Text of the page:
“It was when I decided to prioritize my relationship with God and my marriage that God started to reveal a renewed vision for my life centered on biblical principles,” he says.
Although they were laid off from the ministry due to the 2003 recession, Bobby was able to land a career in management, working for Bank of America and Citigroup. Eventually, they were blessed with a son, Miles David, who recently turned 7.
MBA in Boston
Although the Diloys are still active in BACC, where he leads the congregation in song every Sunday morning, Bobby has taken a different career path.
In May this year, he finished his MBA (Masters in Business Administration) at Boston University. Upon graduation, he was recruited to work for Robert Half International Finance & Accounting in downtown San Francisco. Joyce also works full-time while attending graduate school.
At home, Bobby takes on most of the responsibilities—getting his son ready for school, helping him do his homework, cooking, cleaning, washing dishes, and managing their finances, among other things.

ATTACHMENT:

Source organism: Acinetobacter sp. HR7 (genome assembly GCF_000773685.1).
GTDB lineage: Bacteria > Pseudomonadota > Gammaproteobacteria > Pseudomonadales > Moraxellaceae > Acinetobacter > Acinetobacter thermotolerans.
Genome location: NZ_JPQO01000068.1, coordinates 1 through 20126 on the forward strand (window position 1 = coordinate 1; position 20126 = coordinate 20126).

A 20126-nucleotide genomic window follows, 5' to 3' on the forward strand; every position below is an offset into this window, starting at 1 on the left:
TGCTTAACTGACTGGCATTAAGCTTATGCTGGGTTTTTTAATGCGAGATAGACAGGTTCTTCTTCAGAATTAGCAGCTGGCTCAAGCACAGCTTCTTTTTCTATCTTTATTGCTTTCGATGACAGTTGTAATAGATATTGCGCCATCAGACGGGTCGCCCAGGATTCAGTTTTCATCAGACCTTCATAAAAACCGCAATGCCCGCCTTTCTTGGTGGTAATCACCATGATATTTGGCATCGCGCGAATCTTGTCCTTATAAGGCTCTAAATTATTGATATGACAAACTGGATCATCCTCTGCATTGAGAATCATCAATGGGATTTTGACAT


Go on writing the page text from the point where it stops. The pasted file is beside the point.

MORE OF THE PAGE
“The average middle class American family cannot afford a maid,” he says.
Life is good
He feels that life has been good to him.
The boy from the West Side of Chicago has gone a long way and the BFF (best friend forever) he met there is never really far away. After all, it was that friend who gave him his inner strength.
Poignantly, he quotes the German philosopher Nietzsche. “That which does not kill us makes us stronger.”
Subscribe to INQUIRER PLUS to get access to The Philippine Daily Inquirer & other 70+ titles, share up to 5 gadgets, listen to the news, download as early as 4am & share articles on social media. Call 896 6000.